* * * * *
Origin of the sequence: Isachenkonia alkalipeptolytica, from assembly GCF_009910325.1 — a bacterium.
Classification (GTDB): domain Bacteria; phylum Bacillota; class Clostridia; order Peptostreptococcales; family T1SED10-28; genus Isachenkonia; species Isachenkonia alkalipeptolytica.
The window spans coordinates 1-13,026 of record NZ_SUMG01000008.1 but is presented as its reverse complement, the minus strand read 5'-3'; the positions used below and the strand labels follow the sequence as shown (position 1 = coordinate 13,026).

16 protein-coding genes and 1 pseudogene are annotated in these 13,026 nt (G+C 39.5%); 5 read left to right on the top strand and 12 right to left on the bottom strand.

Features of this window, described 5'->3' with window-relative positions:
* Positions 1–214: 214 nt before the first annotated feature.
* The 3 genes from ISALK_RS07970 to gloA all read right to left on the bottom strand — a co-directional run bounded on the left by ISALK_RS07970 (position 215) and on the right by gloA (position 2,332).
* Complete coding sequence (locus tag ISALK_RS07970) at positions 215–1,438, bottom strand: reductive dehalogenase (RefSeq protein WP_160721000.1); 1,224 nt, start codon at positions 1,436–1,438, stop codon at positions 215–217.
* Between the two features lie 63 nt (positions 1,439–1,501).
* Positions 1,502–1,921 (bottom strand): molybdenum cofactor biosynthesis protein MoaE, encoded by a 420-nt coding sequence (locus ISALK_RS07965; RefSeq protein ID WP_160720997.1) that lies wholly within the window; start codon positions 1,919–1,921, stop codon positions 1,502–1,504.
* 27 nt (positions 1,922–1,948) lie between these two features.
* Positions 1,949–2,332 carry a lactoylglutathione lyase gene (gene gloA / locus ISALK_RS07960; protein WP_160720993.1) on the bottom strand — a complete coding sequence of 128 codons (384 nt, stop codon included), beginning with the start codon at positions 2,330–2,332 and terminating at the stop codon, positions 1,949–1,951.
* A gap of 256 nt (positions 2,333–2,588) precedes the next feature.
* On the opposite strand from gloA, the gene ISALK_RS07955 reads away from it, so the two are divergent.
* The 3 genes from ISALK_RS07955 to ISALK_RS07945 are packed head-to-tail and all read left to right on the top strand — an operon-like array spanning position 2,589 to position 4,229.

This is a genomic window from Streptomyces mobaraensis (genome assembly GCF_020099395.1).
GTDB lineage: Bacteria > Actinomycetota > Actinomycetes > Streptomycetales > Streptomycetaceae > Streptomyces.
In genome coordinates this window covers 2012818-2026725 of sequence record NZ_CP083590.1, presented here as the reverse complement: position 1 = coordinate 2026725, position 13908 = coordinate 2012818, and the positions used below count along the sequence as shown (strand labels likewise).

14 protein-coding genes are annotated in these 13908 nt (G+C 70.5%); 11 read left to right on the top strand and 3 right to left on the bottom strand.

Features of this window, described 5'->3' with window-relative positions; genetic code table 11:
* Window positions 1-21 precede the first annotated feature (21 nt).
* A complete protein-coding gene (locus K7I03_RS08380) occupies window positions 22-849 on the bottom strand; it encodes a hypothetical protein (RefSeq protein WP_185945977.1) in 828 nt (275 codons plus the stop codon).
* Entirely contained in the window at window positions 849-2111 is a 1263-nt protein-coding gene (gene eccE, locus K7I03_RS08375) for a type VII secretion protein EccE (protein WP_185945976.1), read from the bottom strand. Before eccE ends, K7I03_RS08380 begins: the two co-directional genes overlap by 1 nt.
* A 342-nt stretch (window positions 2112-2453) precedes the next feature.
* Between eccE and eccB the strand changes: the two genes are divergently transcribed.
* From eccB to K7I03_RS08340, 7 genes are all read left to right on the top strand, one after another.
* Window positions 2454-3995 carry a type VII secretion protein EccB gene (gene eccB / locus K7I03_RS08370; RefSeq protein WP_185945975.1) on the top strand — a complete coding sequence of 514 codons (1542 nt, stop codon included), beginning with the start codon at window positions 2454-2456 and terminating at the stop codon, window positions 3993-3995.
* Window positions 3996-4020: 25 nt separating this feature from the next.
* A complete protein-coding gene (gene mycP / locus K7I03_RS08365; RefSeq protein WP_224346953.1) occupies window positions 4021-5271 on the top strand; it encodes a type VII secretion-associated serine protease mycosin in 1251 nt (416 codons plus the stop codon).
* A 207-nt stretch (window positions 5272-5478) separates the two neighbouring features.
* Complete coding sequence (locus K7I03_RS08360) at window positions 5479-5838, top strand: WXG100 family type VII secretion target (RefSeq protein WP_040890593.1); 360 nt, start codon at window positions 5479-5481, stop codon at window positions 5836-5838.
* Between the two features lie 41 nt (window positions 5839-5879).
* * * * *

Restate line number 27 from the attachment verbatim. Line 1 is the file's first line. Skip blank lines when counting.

* Window positions 2454-3995 carry a type VII secretion protein EccB gene (gene eccB / locus K7I03_RS08370; RefSeq protein WP_185945975.1) on the top strand — a complete coding sequence of 514 codons (1542 nt, stop codon included), beginning with the start codon at window positions 2454-2456 and terminating at the stop codon, window positions 3993-3995.